Low life

A pub brawl certainly livened up a boring football match

13 October 2018

9:00 AM

13 October 2018

9:00 AM

I told Oscar to wait outside and I went in and said to the barman: ‘Would it be all right if my grandson came in to watch the football?’ ‘Of course,’ he said. My notion that children aren’t allowed in pubs must be a quaint one because his harassed, hardworking face creased into a bemused smile and a man seated at the bar laughed.

We had four screens of various sizes to choose from: one behind the bar, one above the pool table, one above the fireplace and one fixed to the wall at the end of the bar. About a dozen customers were half paying attention to the screens above the fireplace and devoting the other half to obscenity-laden conversation. The swearing in this intensely local bar was unselfconscious, unemphatic and universal. Yet there was a civility and a welcoming warmth, I felt, in the polite manner with which we were ignored. Perhaps love of football was credential enough.

Vaguely conscious of one of life’s landmarks, I ordered a Coke for Oscar and a pint of lager for myself. The lager was served in a tall branded glass. I passed on the change (from a £10 note) to Oscar, who received it with such modest grace that I gave him all the money I had in my trouser pockets and all the cash I had in my wallet. Then, after a small hesitation, I gave him the wallet as well. Real snakeskin, it was; made in Italy.


We chose an empty table seven feet away from the screen fixed to the wall at the end of the bar, sat down and immediately devoted our attention to the game, which had been going for 20 minutes. Nil-nil still. It was a scrappy, frenetic game with little goalmouth action. But with so many skilful players on both sides, surely somebody, we thought, would show a flash of genius at any moment and open the game up.

The rest of the first half was largely un-eventful, however, despite the intensity of the play. The respective goalkeepers had little to do. The only incident of note occurred towards the end of the half, when our attention was drawn to a strapping, square-shouldered young man who stepped up to the bar and chucked his pint over the barman, telling him that he was lucky he didn’t get the glass smashed over his head as well. Oscar didn’t know what had provoked him to take this course of action and neither did I. Evidently we had missed the prelude. The beer-thrower was persuaded against his will to leave the premises. The barman carefully dried his head with a bar towel then dialled a number on a remarkably old-fashioned telephone and spoke calmly to someone. By the time he had replaced the receiver on its hook and returned to his post, all eyes were firmly back on the screens.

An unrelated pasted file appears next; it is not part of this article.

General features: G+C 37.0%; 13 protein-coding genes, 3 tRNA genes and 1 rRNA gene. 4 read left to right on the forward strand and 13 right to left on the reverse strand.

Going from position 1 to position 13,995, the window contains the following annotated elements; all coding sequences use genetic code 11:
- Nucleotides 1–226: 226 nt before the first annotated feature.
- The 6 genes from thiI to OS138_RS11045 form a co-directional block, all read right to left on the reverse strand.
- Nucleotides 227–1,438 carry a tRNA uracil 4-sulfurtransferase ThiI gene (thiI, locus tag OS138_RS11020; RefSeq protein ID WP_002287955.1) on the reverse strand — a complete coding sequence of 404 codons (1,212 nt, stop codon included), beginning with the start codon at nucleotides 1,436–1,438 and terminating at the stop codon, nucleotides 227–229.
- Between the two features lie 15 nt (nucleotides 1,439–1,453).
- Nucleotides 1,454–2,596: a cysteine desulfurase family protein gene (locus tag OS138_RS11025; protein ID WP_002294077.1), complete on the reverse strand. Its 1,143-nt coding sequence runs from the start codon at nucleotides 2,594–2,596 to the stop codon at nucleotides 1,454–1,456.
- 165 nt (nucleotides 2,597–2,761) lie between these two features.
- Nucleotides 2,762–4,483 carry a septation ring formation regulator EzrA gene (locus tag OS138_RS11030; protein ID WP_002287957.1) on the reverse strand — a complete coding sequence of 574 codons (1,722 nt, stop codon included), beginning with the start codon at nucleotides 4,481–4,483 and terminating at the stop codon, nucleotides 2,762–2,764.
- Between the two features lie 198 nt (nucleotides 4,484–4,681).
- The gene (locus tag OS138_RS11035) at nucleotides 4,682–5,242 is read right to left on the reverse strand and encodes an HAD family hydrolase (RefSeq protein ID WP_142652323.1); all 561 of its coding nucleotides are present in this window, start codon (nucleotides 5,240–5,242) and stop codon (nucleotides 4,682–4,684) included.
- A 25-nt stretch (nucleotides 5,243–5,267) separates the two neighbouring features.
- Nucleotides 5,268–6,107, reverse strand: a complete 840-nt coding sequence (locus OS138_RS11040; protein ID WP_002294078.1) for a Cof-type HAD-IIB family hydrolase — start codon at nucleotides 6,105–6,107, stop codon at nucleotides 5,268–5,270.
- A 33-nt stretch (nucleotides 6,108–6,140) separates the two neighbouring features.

We wiled away half-time with a game of pool on the shabby and torn pool table, which Oscar won. Like the football match, it was a scrappy, unsatisfying game. When the teams came out for the second half we returned to our drinks with a hope of better things to come. But the second half was another scrappy deadlock. ‘Who do you want to win?’ said Oscar. (We both of us were neutrals.) ‘Dunno,’ I said.

With ten minutes to go, a young man with straw-coloured hair carried a plate piled high with chips and noodles to a nearby empty table and began hungrily to reduce it. Five minutes later, an emaciated woman marched over and gave him a piece of her mind. She had wanted fish and chips was the main thrust of her grievance, but it was mostly swearing and abuse. ‘There’s children here,’ he pleaded. ‘It’s a pity you don’t care for your own fucking children,’ she said. Then she took a swing at him, connecting with the side of his face, causing a whole chip to fly out of his mouth. Simultaneously the ref awarded a penalty to Manchester City. Jesus was asking for the ball; Mahrez was insisting on taking it. At last some excitement.

Unfortunately, Mahrez was about to commence his run-up when the woman’s head was in the way again. Swearing most foully, she plucked up the guy’s dinner plate and threw it at him. Oscar and I had to half rise in our seats and crane our necks this way and that to watch Mahrez blast the ball over the crossbar and into row Z. A general groan of disappointment in the pub told what the clientele thought of the dreadful miss. Then thankfully the woman departed and we had a clear view of the replay. The blond bloke stood up to pick noodles off his T-shirt and found more stuck to his jeans. He looked unhappy about it, but not upset. Of the two, it was Riyad Mahrez who looked the more upset.

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